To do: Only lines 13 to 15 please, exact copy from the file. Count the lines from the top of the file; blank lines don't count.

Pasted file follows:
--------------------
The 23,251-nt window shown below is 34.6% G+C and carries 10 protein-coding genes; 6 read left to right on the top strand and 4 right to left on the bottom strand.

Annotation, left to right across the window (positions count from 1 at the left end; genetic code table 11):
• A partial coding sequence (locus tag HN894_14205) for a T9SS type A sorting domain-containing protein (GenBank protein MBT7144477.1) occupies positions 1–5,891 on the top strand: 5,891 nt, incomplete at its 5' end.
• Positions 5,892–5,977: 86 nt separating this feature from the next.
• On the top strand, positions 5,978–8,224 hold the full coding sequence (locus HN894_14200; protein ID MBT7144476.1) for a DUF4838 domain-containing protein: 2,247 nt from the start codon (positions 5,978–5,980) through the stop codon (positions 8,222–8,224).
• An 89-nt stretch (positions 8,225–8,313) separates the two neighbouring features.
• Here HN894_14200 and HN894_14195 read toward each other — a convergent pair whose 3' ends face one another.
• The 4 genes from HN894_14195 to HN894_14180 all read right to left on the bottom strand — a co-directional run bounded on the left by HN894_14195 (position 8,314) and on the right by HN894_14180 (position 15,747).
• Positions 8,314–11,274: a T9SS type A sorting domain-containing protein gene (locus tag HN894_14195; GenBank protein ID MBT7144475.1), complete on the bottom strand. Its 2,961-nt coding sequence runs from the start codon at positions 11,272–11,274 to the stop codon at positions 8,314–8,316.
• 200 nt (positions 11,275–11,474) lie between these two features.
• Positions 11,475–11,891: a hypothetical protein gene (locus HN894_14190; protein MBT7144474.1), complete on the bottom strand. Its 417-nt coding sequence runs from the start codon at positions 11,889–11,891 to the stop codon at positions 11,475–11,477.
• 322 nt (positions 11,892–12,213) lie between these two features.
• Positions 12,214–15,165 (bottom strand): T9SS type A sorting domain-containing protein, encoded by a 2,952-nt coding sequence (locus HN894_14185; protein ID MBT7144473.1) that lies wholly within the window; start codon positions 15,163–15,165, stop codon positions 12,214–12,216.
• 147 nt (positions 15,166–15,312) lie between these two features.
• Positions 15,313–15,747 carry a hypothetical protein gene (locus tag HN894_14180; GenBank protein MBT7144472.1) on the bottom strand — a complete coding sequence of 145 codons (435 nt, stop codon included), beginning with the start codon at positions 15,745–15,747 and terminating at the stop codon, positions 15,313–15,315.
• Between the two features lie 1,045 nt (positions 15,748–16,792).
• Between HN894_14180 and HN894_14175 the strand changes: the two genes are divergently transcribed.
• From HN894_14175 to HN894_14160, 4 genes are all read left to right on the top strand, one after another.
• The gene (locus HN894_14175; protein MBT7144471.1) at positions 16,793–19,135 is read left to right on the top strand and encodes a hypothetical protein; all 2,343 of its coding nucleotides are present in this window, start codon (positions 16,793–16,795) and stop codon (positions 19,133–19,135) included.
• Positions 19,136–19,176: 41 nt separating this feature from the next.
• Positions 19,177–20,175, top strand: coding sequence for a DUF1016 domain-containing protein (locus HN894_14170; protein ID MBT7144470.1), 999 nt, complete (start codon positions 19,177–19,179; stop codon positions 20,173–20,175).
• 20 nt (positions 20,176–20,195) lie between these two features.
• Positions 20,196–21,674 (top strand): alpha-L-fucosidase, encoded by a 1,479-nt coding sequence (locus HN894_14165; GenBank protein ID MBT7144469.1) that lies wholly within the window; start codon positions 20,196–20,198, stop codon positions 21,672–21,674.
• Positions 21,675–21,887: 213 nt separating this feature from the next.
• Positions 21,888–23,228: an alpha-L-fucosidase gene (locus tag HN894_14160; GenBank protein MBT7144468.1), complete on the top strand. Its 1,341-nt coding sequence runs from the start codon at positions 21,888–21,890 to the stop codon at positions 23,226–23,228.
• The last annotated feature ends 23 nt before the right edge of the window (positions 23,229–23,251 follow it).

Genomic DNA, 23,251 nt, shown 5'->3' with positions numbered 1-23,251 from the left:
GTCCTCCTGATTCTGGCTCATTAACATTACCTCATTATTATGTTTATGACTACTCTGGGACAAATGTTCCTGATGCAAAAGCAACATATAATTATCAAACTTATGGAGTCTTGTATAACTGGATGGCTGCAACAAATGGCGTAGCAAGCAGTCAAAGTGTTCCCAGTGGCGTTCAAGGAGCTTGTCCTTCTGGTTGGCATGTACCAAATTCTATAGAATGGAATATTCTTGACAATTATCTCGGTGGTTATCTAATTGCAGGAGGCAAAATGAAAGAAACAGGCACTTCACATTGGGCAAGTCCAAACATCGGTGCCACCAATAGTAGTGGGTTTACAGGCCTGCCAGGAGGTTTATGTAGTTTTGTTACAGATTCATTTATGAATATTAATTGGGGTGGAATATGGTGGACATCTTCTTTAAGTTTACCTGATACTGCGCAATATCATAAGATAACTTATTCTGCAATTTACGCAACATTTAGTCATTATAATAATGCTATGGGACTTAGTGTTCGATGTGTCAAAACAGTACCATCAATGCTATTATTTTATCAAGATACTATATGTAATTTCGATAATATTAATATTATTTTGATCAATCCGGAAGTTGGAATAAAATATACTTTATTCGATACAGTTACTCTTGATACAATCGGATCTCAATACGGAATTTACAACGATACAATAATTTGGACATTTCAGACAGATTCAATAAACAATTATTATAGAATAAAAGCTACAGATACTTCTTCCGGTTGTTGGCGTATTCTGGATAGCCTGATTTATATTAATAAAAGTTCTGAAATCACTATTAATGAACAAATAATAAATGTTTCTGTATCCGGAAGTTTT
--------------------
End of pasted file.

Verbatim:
• Positions 12,214–15,165 (bottom strand): T9SS type A sorting domain-containing protein, encoded by a 2,952-nt coding sequence (locus HN894_14185; protein ID MBT7144473.1) that lies wholly within the window; start codon positions 15,163–15,165, stop codon positions 12,214–12,216.
• 147 nt (positions 15,166–15,312) lie between these two features.
• Positions 15,313–15,747 carry a hypothetical protein gene (locus tag HN894_14180; GenBank protein MBT7144472.1) on the bottom strand — a complete coding sequence of 145 codons (435 nt, stop codon included), beginning with the start codon at positions 15,745–15,747 and terminating at the stop codon, positions 15,313–15,315.